However, if the female partner is 35 years old and above, it is recommended to seek fertility consultation if they have been trying to conceive for six months or longer, where the couple will undergo examinations, scans and tests to assess their fertility status.
Regarding the side effects, Dr Ashley said any medical procedure has its own side effects and possible risks, but cryopreservation is considered to be a relatively safe procedure.
"The survival rate (of frozen eggs and sperm) is quite high, though there is always a possibility that some cells may not survive the thawing process. There are many factors in determining the success rates of pregnancy. Age is one of the most crucial factors. Of course, the lab, equipment and personnel play an important role as well,” stressed Dr Farah.
Dr Ashley echoes this sentiment and highlights the possibility of side effects caused by natural hormonal elevation as a result of ovarian stimulation.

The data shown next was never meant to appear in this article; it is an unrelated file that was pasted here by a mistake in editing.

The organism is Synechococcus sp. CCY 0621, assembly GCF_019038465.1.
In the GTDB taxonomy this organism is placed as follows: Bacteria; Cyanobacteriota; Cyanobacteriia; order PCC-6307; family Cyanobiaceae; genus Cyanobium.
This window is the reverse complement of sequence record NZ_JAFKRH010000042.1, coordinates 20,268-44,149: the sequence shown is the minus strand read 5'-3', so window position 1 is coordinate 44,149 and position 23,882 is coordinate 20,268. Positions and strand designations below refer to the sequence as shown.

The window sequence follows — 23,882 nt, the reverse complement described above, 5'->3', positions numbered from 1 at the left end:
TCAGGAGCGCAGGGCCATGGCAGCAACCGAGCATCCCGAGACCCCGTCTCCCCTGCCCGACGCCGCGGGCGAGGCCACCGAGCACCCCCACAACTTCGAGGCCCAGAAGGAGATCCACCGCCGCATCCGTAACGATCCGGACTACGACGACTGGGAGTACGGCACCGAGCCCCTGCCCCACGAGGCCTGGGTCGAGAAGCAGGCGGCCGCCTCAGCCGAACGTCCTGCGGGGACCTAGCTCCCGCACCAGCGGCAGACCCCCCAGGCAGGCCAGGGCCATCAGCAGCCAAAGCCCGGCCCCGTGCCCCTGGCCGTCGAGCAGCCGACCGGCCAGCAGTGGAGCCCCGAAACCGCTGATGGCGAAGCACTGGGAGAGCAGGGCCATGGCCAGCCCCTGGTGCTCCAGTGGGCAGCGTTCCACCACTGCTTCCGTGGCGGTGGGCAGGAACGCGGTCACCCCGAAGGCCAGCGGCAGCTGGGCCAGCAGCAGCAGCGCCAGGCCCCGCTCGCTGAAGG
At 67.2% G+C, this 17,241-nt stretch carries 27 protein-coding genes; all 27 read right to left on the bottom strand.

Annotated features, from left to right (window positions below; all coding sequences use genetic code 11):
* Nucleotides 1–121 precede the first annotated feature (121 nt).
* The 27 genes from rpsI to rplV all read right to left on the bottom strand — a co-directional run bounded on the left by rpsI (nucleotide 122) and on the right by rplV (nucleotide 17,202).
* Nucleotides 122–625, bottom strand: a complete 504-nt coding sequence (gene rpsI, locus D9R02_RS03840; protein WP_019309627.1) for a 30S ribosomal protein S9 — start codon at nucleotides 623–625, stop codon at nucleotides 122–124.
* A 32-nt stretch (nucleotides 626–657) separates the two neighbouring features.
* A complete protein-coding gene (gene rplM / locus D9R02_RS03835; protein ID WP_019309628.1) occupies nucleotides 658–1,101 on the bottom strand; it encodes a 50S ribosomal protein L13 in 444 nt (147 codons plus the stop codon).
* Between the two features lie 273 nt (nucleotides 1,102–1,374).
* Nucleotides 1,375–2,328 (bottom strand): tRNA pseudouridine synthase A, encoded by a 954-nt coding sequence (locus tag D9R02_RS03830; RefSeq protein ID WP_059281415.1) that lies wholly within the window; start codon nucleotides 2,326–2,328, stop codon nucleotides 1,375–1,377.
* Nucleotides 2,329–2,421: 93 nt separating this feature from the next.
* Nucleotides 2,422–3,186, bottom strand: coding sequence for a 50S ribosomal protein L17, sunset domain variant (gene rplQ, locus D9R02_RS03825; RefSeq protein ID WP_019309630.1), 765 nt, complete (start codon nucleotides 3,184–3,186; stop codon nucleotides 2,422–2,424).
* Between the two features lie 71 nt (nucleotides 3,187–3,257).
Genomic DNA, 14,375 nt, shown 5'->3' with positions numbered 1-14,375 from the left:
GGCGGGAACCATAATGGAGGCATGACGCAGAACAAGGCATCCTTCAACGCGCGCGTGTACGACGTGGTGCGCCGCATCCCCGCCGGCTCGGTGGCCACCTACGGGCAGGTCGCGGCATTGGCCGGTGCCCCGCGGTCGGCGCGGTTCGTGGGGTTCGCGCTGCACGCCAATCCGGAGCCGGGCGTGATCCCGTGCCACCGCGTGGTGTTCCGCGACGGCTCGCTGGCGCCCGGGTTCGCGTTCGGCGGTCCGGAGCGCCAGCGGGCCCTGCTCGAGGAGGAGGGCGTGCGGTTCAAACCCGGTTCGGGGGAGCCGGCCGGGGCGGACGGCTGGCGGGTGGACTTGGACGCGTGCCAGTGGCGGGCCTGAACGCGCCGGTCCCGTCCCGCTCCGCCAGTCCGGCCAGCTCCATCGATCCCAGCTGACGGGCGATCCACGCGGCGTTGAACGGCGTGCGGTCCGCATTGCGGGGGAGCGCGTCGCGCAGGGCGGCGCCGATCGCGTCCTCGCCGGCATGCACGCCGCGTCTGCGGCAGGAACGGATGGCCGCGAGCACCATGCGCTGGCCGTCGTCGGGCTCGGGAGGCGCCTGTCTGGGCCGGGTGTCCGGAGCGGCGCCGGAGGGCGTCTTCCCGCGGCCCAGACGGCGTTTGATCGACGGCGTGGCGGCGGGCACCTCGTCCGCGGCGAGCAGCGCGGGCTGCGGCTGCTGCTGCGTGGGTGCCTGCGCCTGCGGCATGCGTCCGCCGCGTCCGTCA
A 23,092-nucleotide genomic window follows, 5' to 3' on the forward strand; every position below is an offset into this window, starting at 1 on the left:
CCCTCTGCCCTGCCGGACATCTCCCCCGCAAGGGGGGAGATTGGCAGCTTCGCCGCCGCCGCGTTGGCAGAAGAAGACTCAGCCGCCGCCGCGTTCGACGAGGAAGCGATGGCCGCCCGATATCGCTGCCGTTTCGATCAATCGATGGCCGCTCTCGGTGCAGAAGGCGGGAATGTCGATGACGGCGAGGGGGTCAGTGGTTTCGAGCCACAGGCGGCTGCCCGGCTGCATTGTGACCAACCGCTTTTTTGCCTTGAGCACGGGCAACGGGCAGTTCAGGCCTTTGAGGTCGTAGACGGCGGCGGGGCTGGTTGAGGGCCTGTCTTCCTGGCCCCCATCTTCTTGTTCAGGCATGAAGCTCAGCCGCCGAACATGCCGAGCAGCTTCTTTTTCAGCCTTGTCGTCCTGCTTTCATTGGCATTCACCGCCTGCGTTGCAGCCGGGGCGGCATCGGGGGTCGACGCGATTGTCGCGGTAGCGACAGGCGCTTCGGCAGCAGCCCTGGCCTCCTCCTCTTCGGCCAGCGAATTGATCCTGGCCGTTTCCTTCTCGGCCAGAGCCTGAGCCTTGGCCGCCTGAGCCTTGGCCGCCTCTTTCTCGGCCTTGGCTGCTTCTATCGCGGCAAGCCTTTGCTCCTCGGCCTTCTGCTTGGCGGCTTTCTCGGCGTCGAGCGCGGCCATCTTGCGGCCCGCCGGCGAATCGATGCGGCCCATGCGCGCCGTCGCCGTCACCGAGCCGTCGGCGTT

"Side effects such as nausea, mood swings, hot flashes, and headaches are common. A small number of patients may be at risk of OHSS (ovarian hyperstimulation syndrome) and may experience symptoms such as nausea, flatulence, tummy discomfort or pain, and vomiting.
"Hence, every patient will have an individually customised treatment regime by their respective fertility doctor to reduce the risk of this complication,” she said.
Dr Ashley said in order to determine the suitability of cryopreservation for each individual, they should reach out to their trusted healthcare practitioners for further information and confirmation of the next best step of action towards their journey in starting a family.
Sunway Medical Centre Velocity is located at Lingkaran SV, Sunway Velocity. For enquiries, please contact +603 9772 9191 or email [email protected]. For more information on Sunway Medical Centre Velocity, visit www.sunmedvelocity.com.my (Facebook: Sunway Medical Velocity). - BERNAMA